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Jake Bugg

Brewing up a boisterous blend of post-Britpop and indie-folk for the download generation, precocious teenager JAKE BUGG could hardly fail to impress the music industry and critics alike. In such a short space of time, the boy went from unknown troubadour to overnight sensation and chart-topping artist.
Born Jake Edwin Kennedy, 28th February 1994, Nottingham, the young Englishman was raised on rock’n’roll from an early age, having been fed a healthy diet of worldly acts from OASIS and CAST to The WHITE STRIPES and ARCTIC MONKEYS. Compared to a third/fourth generation X take of DON EVERLY, BUDDY HOLLY and DONOVAN, 17-year-old Jake was discovered by the Beeb on their “BBC Introducing” spotlight for up-and-coming unsigned acts. Signed to Mercury Records after his renaissance folk-rock debut 45 `Trouble Town’ sold out its limited pressing, and aided by a Glastonbury Festival appearance, the SNOW PATROL-connected Iain Archer took the boy under his wing for subsequent studio sessions. Buoyed by the pair’s collaborative classic, `Lightning Bolt’ (a song utilised by the BBC for a certain 100m sprinter), the crystal-clear quavering of the singer-songwriter and his 60s-styled DYLAN-esque acoustic guitar strumming, was the apostate incarnate of the current X-Factor trend.
The eponymous JAKE BUGG (2012) {*8} was split into two camps, the raucous first four tracks including second Top 30 hit, `Two Fingers’, and the folksy second half. With touches of psychedelia (`Ballad Of Mr. Jones’), old-timey (`Fire’) and rootsy (`Country Song’), Jake’s amiable voice resonates without much bleating or boost; he even teamed up with one-time Britpop LONGPIGS singer Crispin Hunt in a melancholy but uplifting unification: `Broken’. Uncertain if the Americans would pick up on the talents of young BUGG when the album was due April 2013, there was need for panic as it entered the Top 100 in its first week.
Armed with a backing band comprising bassist Jason Lader (ex-FURSLIDE), rhythm guitarist Matt Sweeney (ex-CHAVEZ, et al) and veteran drummer Pete Thomas (ex-Attractions) – plus the esteemed Rick Rubin at the controls, Jake’s sophomore Top 3 set SHANGRI LA (2013) {*7} was fired out after cross-Atlantic sell-out tours. Although not as immediate as its predecessor and named after Rubin’s studio in Malibu where it was recorded, bard BUGG extols the virtues of youth on several melodious but retro-fied DYLAN-cum-Alex Turner tunes. While none hit the ground running as much as `Lightning Bolt’, fans of the young man would be rewarded by `What Doesn’t Kill You’ (a minor hit), `Slumville Sunrise’, `A Song About Love’, `There’s A Beast And We All Feed It’ and the anthemic `Simple Pleasure’. The question was that why some media music rags were quick to dismiss the infectious lad as a passing fad – BUGG could yet prove them all wrong.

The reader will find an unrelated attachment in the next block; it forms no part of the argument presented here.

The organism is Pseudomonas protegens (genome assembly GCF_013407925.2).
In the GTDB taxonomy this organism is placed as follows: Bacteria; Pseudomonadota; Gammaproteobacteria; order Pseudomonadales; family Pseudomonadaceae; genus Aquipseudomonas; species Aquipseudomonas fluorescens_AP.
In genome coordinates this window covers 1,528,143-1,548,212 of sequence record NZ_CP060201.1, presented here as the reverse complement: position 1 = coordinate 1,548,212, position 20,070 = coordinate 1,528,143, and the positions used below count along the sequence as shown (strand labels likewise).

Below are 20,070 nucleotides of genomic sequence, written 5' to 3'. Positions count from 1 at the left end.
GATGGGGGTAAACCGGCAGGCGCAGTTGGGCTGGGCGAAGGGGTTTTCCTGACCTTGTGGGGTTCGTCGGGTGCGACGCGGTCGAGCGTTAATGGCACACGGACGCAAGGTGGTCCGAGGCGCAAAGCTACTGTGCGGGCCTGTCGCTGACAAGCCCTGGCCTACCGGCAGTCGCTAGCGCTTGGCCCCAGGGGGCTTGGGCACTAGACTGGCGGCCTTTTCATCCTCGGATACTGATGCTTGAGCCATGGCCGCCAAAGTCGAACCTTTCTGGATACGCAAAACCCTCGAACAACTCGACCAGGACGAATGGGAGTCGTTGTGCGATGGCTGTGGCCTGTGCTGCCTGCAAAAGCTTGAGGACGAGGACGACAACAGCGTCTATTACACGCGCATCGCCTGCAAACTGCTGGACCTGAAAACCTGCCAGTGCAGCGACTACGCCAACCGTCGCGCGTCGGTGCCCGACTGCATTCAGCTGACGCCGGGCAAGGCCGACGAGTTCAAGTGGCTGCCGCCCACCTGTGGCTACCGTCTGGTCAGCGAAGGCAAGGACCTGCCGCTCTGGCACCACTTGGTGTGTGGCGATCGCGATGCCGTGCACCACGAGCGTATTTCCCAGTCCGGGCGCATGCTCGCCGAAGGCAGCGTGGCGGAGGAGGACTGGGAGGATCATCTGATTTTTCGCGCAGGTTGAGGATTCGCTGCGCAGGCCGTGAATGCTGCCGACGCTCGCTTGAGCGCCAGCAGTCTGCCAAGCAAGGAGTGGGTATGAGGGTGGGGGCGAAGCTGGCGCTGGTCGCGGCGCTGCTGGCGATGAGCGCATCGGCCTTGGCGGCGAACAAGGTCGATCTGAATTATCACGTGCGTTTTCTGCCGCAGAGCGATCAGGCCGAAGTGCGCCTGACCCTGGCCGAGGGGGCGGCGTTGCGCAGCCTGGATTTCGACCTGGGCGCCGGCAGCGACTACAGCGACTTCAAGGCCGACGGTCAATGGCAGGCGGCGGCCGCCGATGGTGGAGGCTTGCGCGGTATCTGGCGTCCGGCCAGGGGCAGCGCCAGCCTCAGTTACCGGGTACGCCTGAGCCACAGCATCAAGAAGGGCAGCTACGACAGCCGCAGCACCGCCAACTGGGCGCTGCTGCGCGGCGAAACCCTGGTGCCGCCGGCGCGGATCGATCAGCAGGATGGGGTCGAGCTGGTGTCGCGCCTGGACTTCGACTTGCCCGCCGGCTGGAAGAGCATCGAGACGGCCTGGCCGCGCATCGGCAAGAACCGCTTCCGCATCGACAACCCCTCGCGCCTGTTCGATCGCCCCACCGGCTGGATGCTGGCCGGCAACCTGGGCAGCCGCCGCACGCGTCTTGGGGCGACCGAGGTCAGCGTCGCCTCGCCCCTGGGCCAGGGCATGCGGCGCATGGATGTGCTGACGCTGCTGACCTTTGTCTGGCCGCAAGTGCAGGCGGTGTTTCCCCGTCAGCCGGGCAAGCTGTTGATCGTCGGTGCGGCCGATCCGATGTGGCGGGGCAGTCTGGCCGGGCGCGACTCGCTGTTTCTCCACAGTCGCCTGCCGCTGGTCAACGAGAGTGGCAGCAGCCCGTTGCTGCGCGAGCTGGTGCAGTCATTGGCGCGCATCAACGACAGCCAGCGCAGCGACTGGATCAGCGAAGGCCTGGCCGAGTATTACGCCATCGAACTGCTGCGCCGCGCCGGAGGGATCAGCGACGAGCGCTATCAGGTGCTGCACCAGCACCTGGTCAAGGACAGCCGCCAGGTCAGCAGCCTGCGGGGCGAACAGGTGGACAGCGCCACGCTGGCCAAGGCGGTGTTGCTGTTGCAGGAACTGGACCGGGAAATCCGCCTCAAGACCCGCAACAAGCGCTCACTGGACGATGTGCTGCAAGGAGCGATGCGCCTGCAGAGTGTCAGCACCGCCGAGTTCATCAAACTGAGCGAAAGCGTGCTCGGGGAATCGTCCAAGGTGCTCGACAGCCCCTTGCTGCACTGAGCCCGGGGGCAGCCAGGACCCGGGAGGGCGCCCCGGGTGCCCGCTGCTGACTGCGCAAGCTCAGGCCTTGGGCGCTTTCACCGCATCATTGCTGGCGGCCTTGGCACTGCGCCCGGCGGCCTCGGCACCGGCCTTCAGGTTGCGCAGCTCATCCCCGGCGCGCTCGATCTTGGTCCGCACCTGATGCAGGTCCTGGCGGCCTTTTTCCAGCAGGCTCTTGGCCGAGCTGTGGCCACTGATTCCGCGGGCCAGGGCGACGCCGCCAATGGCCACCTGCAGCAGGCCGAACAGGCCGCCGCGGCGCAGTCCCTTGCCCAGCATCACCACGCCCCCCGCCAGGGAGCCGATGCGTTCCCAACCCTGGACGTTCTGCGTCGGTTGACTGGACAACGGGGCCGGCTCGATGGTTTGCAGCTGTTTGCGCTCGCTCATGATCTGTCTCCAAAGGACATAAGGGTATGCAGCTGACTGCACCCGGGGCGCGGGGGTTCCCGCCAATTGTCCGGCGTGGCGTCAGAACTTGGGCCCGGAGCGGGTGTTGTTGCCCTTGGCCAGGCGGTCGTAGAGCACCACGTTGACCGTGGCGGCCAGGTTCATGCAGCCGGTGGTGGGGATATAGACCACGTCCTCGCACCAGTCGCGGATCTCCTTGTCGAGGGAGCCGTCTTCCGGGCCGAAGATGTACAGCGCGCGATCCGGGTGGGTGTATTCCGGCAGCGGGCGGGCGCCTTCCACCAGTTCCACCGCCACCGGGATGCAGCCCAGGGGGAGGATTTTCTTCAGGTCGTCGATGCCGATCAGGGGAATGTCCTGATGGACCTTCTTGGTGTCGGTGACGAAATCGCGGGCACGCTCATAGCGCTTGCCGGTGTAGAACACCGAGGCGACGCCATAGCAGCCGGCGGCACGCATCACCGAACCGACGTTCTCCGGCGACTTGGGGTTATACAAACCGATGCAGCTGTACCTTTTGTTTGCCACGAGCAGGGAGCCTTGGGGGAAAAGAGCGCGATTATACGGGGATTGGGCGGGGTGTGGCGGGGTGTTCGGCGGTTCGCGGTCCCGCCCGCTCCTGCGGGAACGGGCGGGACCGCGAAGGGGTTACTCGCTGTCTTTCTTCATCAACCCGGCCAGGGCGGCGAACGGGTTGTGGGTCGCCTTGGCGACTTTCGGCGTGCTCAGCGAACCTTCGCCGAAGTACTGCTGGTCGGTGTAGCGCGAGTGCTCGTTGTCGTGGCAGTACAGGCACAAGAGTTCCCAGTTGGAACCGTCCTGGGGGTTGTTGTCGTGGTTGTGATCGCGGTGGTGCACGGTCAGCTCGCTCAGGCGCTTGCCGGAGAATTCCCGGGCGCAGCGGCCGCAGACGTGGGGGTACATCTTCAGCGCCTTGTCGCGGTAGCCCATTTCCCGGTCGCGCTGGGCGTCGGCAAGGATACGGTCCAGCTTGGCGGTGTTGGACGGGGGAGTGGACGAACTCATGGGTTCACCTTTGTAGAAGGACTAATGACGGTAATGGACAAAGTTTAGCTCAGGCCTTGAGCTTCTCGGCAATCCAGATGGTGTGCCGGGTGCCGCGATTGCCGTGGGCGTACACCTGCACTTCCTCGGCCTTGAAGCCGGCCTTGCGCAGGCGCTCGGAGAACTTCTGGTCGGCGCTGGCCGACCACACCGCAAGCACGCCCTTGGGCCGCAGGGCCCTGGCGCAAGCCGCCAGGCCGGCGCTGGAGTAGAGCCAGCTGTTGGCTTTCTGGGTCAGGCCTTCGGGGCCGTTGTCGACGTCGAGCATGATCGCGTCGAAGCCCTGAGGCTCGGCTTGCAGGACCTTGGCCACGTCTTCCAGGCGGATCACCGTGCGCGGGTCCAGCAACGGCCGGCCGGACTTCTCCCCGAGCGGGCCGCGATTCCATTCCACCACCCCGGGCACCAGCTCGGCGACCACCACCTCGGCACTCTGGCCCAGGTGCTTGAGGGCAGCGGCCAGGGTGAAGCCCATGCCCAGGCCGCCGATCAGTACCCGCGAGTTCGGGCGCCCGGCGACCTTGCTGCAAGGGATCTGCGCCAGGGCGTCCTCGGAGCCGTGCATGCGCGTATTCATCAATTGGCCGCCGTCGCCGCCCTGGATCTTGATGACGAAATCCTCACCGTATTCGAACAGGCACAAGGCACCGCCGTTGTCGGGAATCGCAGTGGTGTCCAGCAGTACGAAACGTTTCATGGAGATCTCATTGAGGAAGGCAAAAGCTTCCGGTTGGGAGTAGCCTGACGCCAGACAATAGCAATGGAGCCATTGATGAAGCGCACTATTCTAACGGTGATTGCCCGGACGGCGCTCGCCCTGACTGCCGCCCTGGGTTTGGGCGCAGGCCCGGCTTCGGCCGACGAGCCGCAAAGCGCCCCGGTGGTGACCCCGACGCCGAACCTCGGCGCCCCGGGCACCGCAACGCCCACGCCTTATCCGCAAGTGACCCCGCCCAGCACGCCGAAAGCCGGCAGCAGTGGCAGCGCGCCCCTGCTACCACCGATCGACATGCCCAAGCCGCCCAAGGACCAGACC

Taking time out to sign a fresh UK deal with Virgin-EMI, 22 year-old troubadour Jake percolated several retro R&B riffs for third consecutive Top 5 set, ON MY ONE (2016) {*6}. A sprawling 33-minute melting-pot of sparing DYLAN-esque folk (`Put Out The Fire’ and the title track), Madchester/Britpop (`Gimme The Love’), the nocturnal SIMPLY RED-type disco cut (`Never Wanna Dance’), white-boy/BECK rap (`Ain’t No Rhyme’), and The BAND-like `Livin’ Up Country’ – AMERICA for `The Love We’re Hoping For’ anybody? – can a-body be blamed for thinking we’d heard it all before. Rip up it and start again, sonny boy BUGG.
© MC Strong/MCS Mar2013-Jun2016

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